Murphy's Law: You Too Can Be an Arms Smuggler

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June 7, 2007: A French citizen, Jean-Jacques Fuentes, is being tried in Malta for smuggling a Strikemaster warplane to Ivory Coast in 2003. Fuentes has been hired by Ivory Coast as a flight instructor in 2002, the year in which civil war broke out in the country. An arms embargo was placed on Ivory Coast, and Fuentes was offered an undisclosed amount of money to get more combat aircraft for the government forces. The two seat Strikemaster is a British made jet trainer that can also be equipped with up to 1.3 tons of weapons (machine-guns, bombs and rockets). The 5.2 ton aircraft Fuentes bought in Britain had been "demilitarized" (the attachment points for weapons, and weapons related electronics removed) The Strikemaster was manufactured from 1967 to 1984, and there are dozens of them still in use. Fuentes flew the Strikemaster from Britain, and stopped in Malta to refuel while flying it to Ivory Coast. That stop in Malta gave Malta jurisdiction, and when Fuentes was arrested in France, he was extradited to Malta.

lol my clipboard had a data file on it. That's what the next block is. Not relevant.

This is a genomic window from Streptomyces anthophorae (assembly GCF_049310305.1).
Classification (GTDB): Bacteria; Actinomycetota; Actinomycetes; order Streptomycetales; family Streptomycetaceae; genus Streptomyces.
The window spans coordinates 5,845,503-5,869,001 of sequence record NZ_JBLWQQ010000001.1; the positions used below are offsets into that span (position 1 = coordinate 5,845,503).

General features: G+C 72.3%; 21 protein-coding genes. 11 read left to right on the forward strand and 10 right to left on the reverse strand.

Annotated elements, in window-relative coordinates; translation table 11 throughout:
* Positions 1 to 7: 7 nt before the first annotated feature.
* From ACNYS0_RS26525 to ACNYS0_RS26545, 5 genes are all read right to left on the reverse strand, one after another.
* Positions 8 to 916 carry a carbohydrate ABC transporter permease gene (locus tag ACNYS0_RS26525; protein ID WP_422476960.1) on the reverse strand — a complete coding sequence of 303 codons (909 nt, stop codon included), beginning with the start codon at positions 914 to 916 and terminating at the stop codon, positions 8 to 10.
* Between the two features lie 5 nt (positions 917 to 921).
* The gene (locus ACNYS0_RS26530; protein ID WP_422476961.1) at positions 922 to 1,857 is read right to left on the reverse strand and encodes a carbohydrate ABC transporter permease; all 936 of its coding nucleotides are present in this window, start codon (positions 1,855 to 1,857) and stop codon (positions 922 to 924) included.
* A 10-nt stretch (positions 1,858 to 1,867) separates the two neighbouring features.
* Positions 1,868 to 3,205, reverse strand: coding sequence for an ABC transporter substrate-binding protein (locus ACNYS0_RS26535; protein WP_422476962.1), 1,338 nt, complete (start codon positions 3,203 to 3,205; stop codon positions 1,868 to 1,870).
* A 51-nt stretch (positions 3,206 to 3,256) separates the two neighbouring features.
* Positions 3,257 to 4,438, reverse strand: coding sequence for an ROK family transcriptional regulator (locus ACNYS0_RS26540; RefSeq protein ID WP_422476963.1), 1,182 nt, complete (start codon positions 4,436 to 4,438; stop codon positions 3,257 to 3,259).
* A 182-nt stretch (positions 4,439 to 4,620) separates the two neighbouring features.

Once in Ivory Coast, the Strikemaster was used for reconnaissance. It was spotted by French peacekeepers, identified, and the sale was traced to Fuentes. A lot of weapons smuggling is done this way, with a government official passing some cash, and a suggested wish list, to some guy who says he has connections back home. Increasingly, though, arms deals are being arranged via private web sites (password needed to enter).

 


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